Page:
BROKEN ARROW, Okla. (AP) — A small school bus with Justin Timberlake music blaring outside turns down a neighborhood street.

Inside, a small group of teachers discuss the latest episode of Big Brother and recent date nights, but they are just going through the motions.

It's small talk.

They come alive when they start talking about the plot lines of the latest "Peppa Pig" and "Knuffle Bunny" books. They get excited as they name students and what they've written on the little cards they fill out after reading a book. Cards that say things like, "I love dog bcoues(sic) there soo cute. There even help people." Some just have pencil pictures scribbled on them.

"Hang on, I hit curbs," Lisa Shotts said as she pulls to a stop.

Children in the neighborhood run down the middle of the road with book bags slung over their shoulders. They implore younger siblings to hurry.

It takes two teachers to grab a large Yeti cooler full of frozen pops out of the back of the bus. Two more teachers pull a slide out, fixing it to the back door so children can slide down.

The well-choreographed routine happens every Wednesday about 16 times, as the new nonprofit Gaining Ground delivers books to Union Public Schools children.

Students at those schools were given 10 books at the end of the school year. They are theirs to keep, but they can bring them and trade them in when the Gaining Ground Book Bus arrives in their neighborhood over the summer.

There are no late fees or library-type cards because these books are the children's to keep as long as they choose, Tulsa World reported.

They don't just provide the books to stop "summer slide," as they call it.

"This is really about the love of reading," founder Lisa Shotts said. "Reading is the foundation for everything. Reading builds passion."

All the teachers who work on the bus are volunteers.

"Part of it is community building. We like to make sure the kids know the teachers are present and in their neighborhood," said Kirby Mackenzie, Ochoa Elementary's library media specialist.

Kids lose a lot of reading skills in the summer if they don't read, she said. But if they do keep reading, this can be prevented.

"We want it to feel party-ish, because school and reading is fun. We learn through play, doing, experience and adventure," Mackenzie said. "That's what teaching them to read is for us — joyful."

Shotts and Mackenzie gained national exposure when they were teachers at McAuliffe Elementary School and started the same type of program there. Ellen DeGeneres gave them a truck to deliver books in 2014.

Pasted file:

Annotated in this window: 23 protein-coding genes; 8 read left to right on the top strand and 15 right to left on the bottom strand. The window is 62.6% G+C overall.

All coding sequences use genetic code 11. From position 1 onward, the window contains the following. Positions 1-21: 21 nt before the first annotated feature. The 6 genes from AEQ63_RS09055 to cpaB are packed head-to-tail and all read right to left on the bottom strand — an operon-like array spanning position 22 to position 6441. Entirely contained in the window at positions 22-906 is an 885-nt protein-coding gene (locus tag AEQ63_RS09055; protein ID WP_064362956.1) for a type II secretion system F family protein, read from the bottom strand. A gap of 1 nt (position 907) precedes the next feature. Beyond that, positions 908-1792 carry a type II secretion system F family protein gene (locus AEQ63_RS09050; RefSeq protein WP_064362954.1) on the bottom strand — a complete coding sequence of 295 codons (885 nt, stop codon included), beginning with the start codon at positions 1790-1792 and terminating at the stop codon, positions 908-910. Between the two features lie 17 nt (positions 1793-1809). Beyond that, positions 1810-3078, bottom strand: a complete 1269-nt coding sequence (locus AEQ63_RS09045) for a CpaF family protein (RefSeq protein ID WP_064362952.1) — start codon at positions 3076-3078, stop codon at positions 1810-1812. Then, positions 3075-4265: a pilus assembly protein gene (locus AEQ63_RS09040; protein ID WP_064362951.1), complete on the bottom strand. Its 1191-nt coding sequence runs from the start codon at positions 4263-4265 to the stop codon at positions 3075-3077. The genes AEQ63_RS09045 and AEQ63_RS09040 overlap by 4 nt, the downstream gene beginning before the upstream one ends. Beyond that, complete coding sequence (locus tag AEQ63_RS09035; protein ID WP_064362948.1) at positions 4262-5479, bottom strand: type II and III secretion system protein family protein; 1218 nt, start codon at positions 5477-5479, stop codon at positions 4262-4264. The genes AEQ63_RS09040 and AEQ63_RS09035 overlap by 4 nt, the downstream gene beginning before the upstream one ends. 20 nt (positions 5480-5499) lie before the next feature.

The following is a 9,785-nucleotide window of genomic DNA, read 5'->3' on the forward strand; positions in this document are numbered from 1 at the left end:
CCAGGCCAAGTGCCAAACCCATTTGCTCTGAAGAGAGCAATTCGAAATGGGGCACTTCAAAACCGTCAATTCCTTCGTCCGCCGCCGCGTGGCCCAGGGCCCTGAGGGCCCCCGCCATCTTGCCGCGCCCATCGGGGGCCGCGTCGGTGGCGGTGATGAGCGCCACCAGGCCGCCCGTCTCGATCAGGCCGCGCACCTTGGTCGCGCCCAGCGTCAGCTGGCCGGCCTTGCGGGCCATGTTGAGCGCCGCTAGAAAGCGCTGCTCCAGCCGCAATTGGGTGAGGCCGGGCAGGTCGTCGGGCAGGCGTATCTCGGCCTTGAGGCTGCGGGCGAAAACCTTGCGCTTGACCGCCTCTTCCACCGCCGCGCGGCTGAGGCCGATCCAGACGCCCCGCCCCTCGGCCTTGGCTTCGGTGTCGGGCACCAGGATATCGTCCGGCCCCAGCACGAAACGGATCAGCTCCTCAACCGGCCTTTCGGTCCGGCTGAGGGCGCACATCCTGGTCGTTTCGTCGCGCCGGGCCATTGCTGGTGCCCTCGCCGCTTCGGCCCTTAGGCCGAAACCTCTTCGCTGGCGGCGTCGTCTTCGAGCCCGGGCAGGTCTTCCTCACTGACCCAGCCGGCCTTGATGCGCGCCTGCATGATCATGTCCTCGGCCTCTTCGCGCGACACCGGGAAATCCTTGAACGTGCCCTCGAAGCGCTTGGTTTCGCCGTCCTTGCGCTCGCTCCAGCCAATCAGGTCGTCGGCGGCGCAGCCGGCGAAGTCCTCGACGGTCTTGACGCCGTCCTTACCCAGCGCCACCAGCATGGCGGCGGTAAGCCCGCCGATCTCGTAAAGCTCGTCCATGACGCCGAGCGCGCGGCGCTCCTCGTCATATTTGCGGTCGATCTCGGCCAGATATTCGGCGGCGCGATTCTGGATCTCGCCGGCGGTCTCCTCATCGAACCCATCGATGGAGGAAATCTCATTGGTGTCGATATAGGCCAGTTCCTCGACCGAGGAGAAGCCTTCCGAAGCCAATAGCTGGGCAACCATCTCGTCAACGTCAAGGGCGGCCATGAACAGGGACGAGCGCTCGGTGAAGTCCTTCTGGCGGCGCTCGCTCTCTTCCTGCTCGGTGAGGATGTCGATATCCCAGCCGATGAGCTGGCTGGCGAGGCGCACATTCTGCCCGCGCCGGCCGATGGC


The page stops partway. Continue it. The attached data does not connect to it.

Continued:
When their principal, Rita Long, transferred to Ochoa Elementary School for its opening, Shotts and Mackenzie went with her. They still work on the Ellen book van at McAuliffe on Tuesdays in the summer.

Gaining Ground is funded by local agencies such as the Ed Darby Foundation and the Charles and Lynn Schusterman Family Foundation. Local businesses and hundreds of small donations also help.

Next year the bus will add Gilcrease Elementary, but the teachers' goal is to serve five schools if they get enough donations.

Ten-year-old Bailey Martin waves and dances as the bus arrives near her house with its music playing.

"They're amazing. They give you free books every week," she said.

After she gets books, she runs to her yard and shows off; twirling a color guard-style rifle. Her teacher, Shotts, is getting in the bus to head to the next stop but sees Martin and her rifle. A former Muskogee High School color guard member, she jumps out of the bus and runs to Martin's house and twirls the rifle tossing it high in the air. A perfect catch leaves Martin shocked. She loves seeing her teachers in the summer.

"They always call you by your name," she said with a smile.

"We all could go get jobs elsewhere, but our passion is literacy and reading with kiddos," Shotts said. "Getting kids to have that love of reading — volunteering is the only way to get that done."

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Information from: Tulsa World, http://www.tulsaworld.com